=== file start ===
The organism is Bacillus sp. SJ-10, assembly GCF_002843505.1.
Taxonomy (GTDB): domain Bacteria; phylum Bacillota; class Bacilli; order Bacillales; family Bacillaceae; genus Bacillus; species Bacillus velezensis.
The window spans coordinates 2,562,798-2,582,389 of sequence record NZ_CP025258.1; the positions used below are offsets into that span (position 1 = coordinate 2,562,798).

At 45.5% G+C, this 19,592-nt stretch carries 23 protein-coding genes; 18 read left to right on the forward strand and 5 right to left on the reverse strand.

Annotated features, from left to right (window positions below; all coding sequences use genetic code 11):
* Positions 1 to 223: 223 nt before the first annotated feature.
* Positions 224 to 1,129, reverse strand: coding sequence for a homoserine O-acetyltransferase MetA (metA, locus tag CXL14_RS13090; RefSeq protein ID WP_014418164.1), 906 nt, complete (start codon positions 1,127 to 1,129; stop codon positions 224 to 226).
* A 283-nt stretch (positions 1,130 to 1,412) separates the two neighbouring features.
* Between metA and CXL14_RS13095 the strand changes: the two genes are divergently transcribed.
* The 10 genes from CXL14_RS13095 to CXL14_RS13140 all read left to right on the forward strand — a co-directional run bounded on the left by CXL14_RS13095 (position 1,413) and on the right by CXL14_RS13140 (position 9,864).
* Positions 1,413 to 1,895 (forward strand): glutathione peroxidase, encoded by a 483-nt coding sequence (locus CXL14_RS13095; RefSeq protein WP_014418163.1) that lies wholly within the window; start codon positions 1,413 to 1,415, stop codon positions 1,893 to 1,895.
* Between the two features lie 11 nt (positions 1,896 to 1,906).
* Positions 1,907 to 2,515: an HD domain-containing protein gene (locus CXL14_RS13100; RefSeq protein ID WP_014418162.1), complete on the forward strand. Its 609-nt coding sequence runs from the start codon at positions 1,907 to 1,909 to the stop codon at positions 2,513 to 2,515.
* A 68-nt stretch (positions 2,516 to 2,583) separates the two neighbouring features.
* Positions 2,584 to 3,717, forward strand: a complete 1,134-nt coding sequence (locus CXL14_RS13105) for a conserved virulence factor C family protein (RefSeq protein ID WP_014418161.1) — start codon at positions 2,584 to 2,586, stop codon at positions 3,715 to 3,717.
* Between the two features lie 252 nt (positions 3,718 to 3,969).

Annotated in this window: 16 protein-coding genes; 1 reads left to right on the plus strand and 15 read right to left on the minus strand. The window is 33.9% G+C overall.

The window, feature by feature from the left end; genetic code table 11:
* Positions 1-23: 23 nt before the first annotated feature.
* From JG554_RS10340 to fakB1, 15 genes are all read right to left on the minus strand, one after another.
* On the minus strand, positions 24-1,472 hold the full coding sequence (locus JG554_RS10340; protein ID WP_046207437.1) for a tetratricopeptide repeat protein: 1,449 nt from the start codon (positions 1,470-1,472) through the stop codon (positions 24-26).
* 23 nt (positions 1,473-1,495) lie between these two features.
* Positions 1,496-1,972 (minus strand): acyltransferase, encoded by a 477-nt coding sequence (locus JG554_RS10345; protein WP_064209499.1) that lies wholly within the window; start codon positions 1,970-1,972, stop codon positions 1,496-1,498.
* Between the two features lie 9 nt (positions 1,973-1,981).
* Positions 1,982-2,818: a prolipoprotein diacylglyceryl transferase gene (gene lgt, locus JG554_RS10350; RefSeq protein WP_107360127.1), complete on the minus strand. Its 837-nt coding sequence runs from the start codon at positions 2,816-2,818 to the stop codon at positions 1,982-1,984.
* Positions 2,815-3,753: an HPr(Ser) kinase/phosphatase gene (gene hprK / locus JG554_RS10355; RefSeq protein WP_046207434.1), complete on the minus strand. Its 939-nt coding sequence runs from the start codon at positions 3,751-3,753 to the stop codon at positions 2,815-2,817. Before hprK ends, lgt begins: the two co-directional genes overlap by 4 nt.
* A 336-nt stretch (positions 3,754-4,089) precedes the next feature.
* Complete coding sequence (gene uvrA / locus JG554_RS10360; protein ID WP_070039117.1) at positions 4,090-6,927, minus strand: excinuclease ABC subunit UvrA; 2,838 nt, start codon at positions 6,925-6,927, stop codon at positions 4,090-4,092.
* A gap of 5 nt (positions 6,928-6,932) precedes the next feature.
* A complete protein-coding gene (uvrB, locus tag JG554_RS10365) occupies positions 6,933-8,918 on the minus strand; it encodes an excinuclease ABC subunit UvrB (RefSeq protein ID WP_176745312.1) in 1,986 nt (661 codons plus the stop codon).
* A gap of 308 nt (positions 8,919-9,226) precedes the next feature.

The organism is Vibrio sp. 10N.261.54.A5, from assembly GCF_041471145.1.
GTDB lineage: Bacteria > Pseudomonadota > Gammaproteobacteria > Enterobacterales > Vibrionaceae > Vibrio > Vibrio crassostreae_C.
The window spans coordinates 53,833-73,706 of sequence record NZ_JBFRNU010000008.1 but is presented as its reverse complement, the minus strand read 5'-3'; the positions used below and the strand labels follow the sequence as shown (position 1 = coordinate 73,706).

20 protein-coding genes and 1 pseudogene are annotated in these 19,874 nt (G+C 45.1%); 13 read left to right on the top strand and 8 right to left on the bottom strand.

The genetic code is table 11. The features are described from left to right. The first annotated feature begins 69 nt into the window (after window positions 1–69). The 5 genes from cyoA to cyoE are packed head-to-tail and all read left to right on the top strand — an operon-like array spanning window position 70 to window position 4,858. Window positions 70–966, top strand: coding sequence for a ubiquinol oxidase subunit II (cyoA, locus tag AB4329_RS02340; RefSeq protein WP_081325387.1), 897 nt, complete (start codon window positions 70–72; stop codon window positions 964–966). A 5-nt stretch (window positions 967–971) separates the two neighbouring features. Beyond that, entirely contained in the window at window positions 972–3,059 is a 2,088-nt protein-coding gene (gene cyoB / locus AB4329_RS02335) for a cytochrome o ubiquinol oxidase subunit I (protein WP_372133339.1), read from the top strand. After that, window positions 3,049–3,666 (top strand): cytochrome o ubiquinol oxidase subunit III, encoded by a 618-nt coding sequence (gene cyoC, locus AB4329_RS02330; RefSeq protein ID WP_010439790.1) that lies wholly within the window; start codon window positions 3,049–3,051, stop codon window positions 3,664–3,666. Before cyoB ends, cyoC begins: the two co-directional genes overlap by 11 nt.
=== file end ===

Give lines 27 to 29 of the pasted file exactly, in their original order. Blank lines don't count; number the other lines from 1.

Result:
* A 336-nt stretch (positions 3,754-4,089) precedes the next feature.
* Complete coding sequence (gene uvrA / locus JG554_RS10360; protein ID WP_070039117.1) at positions 4,090-6,927, minus strand: excinuclease ABC subunit UvrA; 2,838 nt, start codon at positions 6,925-6,927, stop codon at positions 4,090-4,092.
* A gap of 5 nt (positions 6,928-6,932) precedes the next feature.